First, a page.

Have fun.


#13

Whoomp, there it is!


#14

I explained my remarks in a previous post. Read it and see if you think I was trying to bait you.

Imagine that - I ask for clarification and you refuse to give it. I went off of what you wrote in the absence actually giving me the clarification that I asked for. But you feel the need to tell me I am putting words in your mouth. I even prefaced what I said by sating that this is the way I interpret your use of the phrase.

I'll ask it for the third time. After this - I'll assume you aren't really here to discuss - but only to launch barbs: What do you mean by the phrase "might makes right"?

Honestly - what is so hard about calsrifying a term that you introduced with no explanation?


#15

I already explained this... in detail, above.


#16

Well, evidently you did a shitty job of it, or I would not still be asking you to clarify what you meant. I directly addressed what you said and you accuse me of putting words in your mouth.

I am actually trying here - but you continue the same tired old game.

I think you are just being the same old look at "my ass and read my mind" vroom.

I wish I could say I was disappointed in your refusal to do what was asked. But sadly, you have proven yet again that you are not to be doubted, questioned or refuted. And doing so will result in name calling, excuse making, and outright refusals.


#17

Rainjack,

From your posts you are certainly taking my comment to be some anti-US statement, hence your Canada bashing and so on.

My comment concerns the writing in the initial post, and it's discussion of diplomacy and force.

I disagree with some of the underlying principles, specifically the premise that there are only two fundamental ways to influence via diplomatic means.

That premise, in my mind, implies or suggests a might makes right philosophy. I disagree with that conclusion and I've explained why above.

What more do you want? I have said nothing about the US or US policy, as you seem to have inferred.

So, what part of this explanation would you like me to clarify... I have answered your question. If you have a new one, let's hear it.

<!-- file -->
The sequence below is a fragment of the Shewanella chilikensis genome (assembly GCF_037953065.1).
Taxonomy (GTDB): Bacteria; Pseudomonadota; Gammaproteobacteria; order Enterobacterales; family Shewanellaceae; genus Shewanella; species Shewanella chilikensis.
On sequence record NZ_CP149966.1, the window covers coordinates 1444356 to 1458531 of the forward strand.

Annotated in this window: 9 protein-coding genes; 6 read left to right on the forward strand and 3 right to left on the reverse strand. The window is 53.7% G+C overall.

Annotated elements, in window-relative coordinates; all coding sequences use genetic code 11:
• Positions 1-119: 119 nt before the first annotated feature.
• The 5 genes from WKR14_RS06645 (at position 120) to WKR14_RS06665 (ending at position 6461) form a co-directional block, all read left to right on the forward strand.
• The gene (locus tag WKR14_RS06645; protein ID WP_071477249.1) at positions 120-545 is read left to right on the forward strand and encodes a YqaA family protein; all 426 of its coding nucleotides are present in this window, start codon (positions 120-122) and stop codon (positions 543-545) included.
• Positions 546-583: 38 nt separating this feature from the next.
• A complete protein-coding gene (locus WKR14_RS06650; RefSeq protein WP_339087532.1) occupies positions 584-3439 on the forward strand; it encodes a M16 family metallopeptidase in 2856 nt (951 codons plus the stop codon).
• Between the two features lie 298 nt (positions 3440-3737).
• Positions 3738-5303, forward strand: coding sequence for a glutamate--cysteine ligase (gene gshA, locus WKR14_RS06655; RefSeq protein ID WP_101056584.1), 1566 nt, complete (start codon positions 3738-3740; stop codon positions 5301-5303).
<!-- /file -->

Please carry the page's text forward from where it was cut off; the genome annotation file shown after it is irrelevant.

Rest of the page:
#18

All this is saying is that you believe that there are in fact times in which force might be necessary.

However, I don't think most arguments on this subject have many adherents at the extremes, e.g. the "force is never the answer" group and the "kill 'em all and let God sort 'em out," group.

Instead, the arguments revolve around just how far things need to progress in order to bring "might" into the equation. Even Iraq was debated this way -- or, I should say, at least people tried to frame their positions in this manner.

BTW, I do think it's correct to note that countries with less "might" will be more disinclined to agree with its use. For one thing, it marginalizes them when they want to be seen as important in world affairs. This is especially true of bigger countries that could mount some "might" but don't enjoy looking like small contributors to a coalition. What's that old saw: When all you've got is a hammer, everything looks like a nail. That's the case with countries for which military force is not a viable option.

Also, I want to parse out your point about "treating everyone like enemies". Small coercive measures tend to work more effectively with allies than with enemies - and they don't turn countries into enemies without a lot more going on. Allies use coercion with each other all the time -- economic coercion that is. Diplomacy with allies is definitely more than coercion -- but it's surely not absent.

However, with enemies, even large coercive economic measures don't tend to work -- see sanctions in Iraq and Cuba, for example. This is especially true with dictators, who can push all the misery of sanctions onto their people. And it's even more especially true w/r/t unilateral sanctions (or even sanctions that aren't respected by one large market). So depending on the importance of the issue, military force needs to be considered as an option on the table -- and the likelihood of its use is proportionate to both the importance of the issue and the instranigence of the "enemy."